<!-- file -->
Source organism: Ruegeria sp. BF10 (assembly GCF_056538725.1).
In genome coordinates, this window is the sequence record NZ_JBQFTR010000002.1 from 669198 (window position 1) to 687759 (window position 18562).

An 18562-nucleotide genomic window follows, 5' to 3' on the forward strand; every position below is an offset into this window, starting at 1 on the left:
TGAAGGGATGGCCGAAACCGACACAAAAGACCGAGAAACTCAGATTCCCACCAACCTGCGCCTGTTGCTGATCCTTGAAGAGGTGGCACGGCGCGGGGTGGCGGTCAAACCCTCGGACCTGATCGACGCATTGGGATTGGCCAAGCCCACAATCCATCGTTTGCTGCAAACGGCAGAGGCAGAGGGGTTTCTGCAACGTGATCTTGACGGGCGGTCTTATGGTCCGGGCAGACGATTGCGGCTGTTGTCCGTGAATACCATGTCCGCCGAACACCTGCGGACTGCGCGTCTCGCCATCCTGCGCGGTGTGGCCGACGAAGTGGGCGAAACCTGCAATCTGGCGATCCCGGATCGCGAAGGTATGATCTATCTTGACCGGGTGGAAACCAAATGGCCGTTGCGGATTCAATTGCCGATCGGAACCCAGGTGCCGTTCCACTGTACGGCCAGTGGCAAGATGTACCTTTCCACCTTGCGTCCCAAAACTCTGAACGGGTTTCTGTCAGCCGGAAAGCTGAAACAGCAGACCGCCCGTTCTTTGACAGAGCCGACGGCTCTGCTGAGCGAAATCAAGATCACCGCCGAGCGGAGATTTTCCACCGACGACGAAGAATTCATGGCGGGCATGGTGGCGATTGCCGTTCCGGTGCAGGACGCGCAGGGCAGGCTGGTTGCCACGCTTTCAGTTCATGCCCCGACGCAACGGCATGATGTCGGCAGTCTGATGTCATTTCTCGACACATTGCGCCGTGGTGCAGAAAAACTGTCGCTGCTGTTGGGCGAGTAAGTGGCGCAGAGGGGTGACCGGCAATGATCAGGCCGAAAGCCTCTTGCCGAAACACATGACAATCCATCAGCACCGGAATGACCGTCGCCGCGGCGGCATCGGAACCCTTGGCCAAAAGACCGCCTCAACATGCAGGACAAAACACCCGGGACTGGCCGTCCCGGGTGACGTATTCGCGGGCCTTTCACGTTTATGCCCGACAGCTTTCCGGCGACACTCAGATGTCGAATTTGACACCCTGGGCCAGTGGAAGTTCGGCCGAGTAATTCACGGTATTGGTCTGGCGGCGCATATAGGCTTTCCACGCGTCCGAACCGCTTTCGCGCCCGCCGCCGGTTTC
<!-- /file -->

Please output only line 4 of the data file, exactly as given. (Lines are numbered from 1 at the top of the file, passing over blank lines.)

TGAAGGGATGGCCGAAACCGACACAAAAGACCGAGAAACTCAGATTCCCACCAACCTGCGCCTGTTGCTGATCCTTGAAGAGGTGGCACGGCGCGGGGTGGCGGTCAAACCCTCGGACCTGATCGACGCATTGGGATTGGCCAAGCCCACAATCCATCGTTTGCTGCAAACGGCAGAGGCAGAGGGGTTTCTGCAACGTGATCTTGACGGGCGGTCTTATGGTCCGGGCAGACGATTGCGGCTGTTGTCCGTGAATACCATGTCCGCCGAACACCTGCGGACTGCGCGTCTCGCCATCCTGCGCGGTGTGGCCGACGAAGTGGGCGAAACCTGCAATCTGGCGATCCCGGATCGCGAAGGTATGATCTATCTTGACCGGGTGGAAACCAAATGGCCGTTGCGGATTCAATTGCCGATCGGAACCCAGGTGCCGTTCCACTGTACGGCCAGTGGCAAGATGTACCTTTCCACCTTGCGTCCCAAAACTCTGAACGGGTTTCTGTCAGCCGGAAAGCTGAAACAGCAGACCGCCCGTTCTTTGACAGAGCCGACGGCTCTGCTGAGCGAAATCAAGATCACCGCCGAGCGGAGATTTTCCACCGACGACGAAGAATTCATGGCGGGCATGGTGGCGATTGCCGTTCCGGTGCAGGACGCGCAGGGCAGGCTGGTTGCCACGCTTTCAGTTCATGCCCCGACGCAACGGCATGATGTCGGCAGTCTGATGTCATTTCTCGACACATTGCGCCGTGGTGCAGAAAAACTGTCGCTGCTGTTGGGCGAGTAAGTGGCGCAGAGGGGTGACCGGCAATGATCAGGCCGAAAGCCTCTTGCCGAAACACATGACAATCCATCAGCACCGGAATGACCGTCGCCGCGGCGGCATCGGAACCCTTGGCCAAAAGACCGCCTCAACATGCAGGACAAAACACCCGGGACTGGCCGTCCCGGGTGACGTATTCGCGGGCCTTTCACGTTTATGCCCGACAGCTTTCCGGCGACACTCAGATGTCGAATTTGACACCCTGGGCCAGTGGAAGTTCGGCCGAGTAATTCACGGTATTGGTCTGGCGGCGCATATAGGCTTTCCACGCGTCCGAACCGCTTTCGCGCCCGCCGCCGGTTTC